Autodesk’s soon-to-be-released Architectural Desktop 2005 and Building Systems 2005 continue this trend toward object-oriented CAD applications for building design professionals but also include some new perks. The 2005 applications are designed to automate tedious construction documentation tasks in order to increase productivity and improve workflow efficiency. And once they are effectively mastered, these new features will hopefully improve collaboration among building team members.

Of particular interest to M/E/P engineers, of course, is the 2005 release of Building Systems, which was designed specifically for these disciplines—in particular, for HVAC, energy and fire-protection engineering. This product offers a single platform for unifying drawing, design and analysis and provides an open API for easy customization and ODBC and XML data transfer capabilities. All of this means effective building team communication.

For example, the sheet set manager function enables the designer to manage entire drawing sets, views and models. It displays all drawing sheets and sheet subsets to organize, plot and link information within all the drawings. A design firm might create a sheet set for the entire project and then create subsets for the architectural, electrical and mechanical drawings. Within each of those subsets, the designer could create a subset for details. Named sheet selection sets can be defined for each architectural, electrical or mechanical subset and one for the entire project. So, for example, when a set of drawings for the electrical contractor is required, one simply restores the electrical selection sheet set. If an entire set is required for the building owner, one restores the entire project selection sheet set.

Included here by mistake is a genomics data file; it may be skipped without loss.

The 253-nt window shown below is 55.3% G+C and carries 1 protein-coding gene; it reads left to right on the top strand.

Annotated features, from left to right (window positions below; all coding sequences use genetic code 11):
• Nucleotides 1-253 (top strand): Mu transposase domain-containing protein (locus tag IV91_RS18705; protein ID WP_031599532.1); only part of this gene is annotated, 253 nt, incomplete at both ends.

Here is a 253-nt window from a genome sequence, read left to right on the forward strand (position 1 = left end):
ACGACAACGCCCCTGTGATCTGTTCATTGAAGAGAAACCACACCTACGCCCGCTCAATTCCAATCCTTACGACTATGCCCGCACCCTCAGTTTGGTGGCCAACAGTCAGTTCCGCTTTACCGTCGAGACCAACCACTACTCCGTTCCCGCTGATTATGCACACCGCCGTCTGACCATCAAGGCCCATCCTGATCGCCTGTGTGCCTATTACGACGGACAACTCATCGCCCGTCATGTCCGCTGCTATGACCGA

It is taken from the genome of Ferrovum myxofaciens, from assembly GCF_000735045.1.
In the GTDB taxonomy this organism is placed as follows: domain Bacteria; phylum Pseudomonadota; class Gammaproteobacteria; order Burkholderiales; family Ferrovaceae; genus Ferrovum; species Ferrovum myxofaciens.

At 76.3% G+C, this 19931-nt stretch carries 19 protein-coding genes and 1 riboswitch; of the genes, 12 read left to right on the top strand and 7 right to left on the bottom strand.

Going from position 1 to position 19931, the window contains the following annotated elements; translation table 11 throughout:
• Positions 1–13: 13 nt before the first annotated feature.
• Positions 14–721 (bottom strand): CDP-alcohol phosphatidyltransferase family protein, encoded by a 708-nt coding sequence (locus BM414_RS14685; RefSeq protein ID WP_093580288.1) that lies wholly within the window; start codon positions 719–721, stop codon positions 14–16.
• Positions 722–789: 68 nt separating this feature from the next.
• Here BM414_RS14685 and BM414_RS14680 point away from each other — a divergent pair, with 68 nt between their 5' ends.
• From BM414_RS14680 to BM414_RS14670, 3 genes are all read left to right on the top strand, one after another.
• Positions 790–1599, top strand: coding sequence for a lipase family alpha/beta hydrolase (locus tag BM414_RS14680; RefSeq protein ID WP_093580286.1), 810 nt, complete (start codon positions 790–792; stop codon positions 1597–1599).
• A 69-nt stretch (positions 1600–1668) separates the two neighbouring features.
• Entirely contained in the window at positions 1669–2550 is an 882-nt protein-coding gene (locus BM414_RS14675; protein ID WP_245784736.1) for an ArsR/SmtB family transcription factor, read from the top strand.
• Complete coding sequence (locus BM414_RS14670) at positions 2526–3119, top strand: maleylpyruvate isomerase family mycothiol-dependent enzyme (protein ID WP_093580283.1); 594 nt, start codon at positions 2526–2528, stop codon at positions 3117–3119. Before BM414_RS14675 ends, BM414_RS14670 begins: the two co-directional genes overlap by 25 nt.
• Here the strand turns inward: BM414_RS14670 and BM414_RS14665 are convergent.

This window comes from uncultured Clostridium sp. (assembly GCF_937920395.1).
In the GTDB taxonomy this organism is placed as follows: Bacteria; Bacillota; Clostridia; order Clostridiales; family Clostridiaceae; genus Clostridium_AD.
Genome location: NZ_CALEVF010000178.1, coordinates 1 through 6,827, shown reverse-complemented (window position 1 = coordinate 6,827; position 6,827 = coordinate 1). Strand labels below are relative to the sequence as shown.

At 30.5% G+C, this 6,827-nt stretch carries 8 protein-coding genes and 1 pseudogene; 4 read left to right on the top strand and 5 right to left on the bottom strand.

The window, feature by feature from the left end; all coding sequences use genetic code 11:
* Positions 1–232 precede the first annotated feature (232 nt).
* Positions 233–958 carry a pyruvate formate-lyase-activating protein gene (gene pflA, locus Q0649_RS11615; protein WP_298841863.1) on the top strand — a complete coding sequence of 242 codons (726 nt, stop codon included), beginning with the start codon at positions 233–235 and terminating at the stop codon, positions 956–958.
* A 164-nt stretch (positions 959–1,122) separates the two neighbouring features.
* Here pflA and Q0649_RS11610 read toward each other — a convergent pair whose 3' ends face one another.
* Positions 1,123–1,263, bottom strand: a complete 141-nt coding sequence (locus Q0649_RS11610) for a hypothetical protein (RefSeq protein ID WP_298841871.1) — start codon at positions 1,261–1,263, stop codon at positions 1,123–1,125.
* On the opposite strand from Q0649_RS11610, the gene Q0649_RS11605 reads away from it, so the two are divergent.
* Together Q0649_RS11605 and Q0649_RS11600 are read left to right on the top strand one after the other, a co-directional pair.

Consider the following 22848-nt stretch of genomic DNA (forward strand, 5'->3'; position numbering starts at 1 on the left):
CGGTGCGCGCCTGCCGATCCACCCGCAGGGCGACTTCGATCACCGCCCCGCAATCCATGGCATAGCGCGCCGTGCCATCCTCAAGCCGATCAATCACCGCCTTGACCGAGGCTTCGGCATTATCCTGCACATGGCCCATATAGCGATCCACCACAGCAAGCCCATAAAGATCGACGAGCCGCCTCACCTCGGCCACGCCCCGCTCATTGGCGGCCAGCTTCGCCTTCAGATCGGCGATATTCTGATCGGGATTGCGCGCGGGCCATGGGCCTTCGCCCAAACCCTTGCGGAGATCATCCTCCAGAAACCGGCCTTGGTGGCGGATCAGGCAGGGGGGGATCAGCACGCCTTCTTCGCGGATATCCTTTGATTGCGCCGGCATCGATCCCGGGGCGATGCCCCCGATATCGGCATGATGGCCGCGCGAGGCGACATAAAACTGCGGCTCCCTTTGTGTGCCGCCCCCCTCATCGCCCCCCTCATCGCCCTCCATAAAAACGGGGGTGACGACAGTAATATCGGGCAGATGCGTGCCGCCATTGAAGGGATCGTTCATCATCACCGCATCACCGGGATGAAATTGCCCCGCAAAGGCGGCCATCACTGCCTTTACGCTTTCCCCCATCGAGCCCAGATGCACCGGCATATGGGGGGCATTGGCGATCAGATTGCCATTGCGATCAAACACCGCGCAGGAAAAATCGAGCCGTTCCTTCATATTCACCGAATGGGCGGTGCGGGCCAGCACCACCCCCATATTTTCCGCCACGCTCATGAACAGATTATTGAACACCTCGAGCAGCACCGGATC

This new release, moreover, realizes the growing importance of project life-cycle considerations. Rather than just optimizing single drawing creation, it uses a workflow capability that manages entire sets of related drawings and documents. In short, AutoCAD has evolved far beyond a design tool. It has essentially become a project management application.